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Kentuckians Prepare for Japanese Teaching Assignments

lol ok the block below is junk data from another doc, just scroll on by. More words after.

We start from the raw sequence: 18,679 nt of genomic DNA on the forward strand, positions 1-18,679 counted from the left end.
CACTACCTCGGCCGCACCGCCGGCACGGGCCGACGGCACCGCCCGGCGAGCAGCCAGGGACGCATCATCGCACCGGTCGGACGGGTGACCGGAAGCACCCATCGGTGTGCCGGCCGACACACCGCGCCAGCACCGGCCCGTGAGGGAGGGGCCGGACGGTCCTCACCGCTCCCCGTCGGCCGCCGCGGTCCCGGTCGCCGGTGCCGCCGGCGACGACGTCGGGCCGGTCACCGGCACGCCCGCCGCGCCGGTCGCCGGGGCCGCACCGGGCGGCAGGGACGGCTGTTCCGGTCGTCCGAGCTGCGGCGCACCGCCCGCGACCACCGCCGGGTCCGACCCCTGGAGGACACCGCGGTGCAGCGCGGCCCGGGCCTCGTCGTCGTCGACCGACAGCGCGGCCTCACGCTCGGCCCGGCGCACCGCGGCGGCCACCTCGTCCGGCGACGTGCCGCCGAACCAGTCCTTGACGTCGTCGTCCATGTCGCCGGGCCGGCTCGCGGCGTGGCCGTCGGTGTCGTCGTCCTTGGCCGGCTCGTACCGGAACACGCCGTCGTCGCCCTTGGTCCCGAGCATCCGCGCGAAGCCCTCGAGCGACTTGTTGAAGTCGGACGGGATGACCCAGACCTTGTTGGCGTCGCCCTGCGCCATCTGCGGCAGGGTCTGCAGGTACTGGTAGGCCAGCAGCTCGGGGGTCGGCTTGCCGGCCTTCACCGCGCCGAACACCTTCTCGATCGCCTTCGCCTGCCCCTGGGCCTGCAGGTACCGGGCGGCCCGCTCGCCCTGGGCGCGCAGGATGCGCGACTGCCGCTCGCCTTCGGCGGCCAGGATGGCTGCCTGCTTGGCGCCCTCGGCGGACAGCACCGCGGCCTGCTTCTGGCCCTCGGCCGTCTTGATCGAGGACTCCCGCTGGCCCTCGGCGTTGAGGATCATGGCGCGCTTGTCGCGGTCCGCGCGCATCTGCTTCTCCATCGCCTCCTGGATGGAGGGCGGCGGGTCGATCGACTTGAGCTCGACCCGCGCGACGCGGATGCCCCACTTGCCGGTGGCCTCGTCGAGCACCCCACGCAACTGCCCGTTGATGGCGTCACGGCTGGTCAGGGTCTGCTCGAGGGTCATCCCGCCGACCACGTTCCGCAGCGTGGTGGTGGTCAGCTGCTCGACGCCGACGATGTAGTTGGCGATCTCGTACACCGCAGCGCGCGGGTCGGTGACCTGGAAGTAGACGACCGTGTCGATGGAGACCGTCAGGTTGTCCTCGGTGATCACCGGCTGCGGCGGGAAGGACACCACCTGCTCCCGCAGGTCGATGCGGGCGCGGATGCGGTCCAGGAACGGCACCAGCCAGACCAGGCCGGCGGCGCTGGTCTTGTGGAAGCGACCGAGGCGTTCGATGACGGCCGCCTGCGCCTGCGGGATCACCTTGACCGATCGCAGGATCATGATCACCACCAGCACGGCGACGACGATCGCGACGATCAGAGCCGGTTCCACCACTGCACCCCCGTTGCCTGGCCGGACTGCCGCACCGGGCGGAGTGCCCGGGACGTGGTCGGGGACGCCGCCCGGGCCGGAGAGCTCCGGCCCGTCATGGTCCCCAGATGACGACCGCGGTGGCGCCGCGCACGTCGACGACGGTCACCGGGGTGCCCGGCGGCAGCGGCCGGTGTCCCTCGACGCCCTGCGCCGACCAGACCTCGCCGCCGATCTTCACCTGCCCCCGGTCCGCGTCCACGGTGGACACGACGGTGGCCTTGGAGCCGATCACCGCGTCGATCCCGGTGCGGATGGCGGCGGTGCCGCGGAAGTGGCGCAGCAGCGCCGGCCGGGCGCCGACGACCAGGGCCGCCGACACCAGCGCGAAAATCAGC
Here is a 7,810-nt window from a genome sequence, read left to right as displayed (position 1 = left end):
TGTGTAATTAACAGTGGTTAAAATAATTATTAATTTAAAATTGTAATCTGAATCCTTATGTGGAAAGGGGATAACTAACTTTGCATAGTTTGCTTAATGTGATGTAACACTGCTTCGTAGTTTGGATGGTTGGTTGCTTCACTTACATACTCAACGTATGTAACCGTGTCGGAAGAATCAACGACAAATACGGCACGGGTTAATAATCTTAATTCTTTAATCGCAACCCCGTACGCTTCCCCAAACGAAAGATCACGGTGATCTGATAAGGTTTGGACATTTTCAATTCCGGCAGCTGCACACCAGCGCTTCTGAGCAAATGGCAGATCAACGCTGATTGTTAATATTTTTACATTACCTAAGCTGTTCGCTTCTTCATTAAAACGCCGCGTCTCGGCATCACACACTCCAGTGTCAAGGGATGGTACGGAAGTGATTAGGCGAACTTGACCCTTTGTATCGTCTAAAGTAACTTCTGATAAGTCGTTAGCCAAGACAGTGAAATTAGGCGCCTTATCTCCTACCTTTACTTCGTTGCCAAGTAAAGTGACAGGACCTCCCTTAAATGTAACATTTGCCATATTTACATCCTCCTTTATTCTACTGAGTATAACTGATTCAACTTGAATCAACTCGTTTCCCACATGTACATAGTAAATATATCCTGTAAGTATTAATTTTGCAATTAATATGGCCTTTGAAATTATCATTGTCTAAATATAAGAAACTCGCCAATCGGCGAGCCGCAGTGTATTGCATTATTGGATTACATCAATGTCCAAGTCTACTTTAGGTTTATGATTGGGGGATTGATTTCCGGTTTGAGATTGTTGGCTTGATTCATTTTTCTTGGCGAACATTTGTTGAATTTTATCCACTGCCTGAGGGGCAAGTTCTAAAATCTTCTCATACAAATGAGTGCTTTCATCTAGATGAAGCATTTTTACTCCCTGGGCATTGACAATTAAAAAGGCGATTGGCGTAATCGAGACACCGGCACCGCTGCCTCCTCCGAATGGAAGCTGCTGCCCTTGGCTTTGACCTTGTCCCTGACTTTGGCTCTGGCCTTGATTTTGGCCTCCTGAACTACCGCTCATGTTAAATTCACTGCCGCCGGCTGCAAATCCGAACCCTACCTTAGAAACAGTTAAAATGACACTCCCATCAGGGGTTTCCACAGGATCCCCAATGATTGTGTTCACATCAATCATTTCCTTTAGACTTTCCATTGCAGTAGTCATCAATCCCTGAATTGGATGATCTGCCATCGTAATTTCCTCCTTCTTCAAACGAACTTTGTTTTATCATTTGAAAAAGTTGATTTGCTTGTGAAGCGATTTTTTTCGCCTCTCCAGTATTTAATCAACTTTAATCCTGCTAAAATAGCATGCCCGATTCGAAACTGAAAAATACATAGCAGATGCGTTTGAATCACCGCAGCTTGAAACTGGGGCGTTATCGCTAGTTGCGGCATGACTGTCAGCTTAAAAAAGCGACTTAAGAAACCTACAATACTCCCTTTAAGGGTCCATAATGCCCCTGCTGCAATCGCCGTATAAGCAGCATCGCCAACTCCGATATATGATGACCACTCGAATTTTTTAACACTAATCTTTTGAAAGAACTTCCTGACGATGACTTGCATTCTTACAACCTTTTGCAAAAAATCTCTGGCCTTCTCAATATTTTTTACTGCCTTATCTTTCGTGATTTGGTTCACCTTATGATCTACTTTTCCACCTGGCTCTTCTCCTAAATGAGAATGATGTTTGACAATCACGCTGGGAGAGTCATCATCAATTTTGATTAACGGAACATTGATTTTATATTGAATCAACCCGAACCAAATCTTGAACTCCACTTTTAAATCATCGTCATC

The March earthquake and tsunami in Japan devastated parts of that country and shook the economy around the world. It did not, however, shake the resolve of several Kentuckians who are headed to Japan this weekend to start new jobs.The Japan Exchange and Teaching (JET) Program hires English-speaking college graduates to teach in Japanese public schools. Adrienne Ledbetter is from Bowling Green and is headed to a city near Mt. Fuji that recently faced a food crisis after authorities found radiation-tainted beef.Ledbetter says she'll make whatever accommodations are necessary to stay safe, but she's excited about the move, particularly because of the strong ties between Japan and Kentucky."Without Japan and they're moving manufacturing over here there would be far fewer jobs and far fewer investments," she says. "It makes me feel really grateful, because sometimes I feel like Kentucky is not thought of so kindly by other parts of the United States."Ledbetter took several Japanese language classes at Western Kentucky University that she says should help prepare her for what she sees as an important role."It's a JET's job to improve Japanese and American relations between citizens and between individuals, not just politicians," she says. "You know, a child that I have in my classroom may never have seen a foreigner before. And if I can be just one good example of a gai-jin, a foreigner, I feel like I've done my job."She's one of eight Kentuckians leaving for Japan this weekend and about eight hundred Americans joining the JET Program this summer.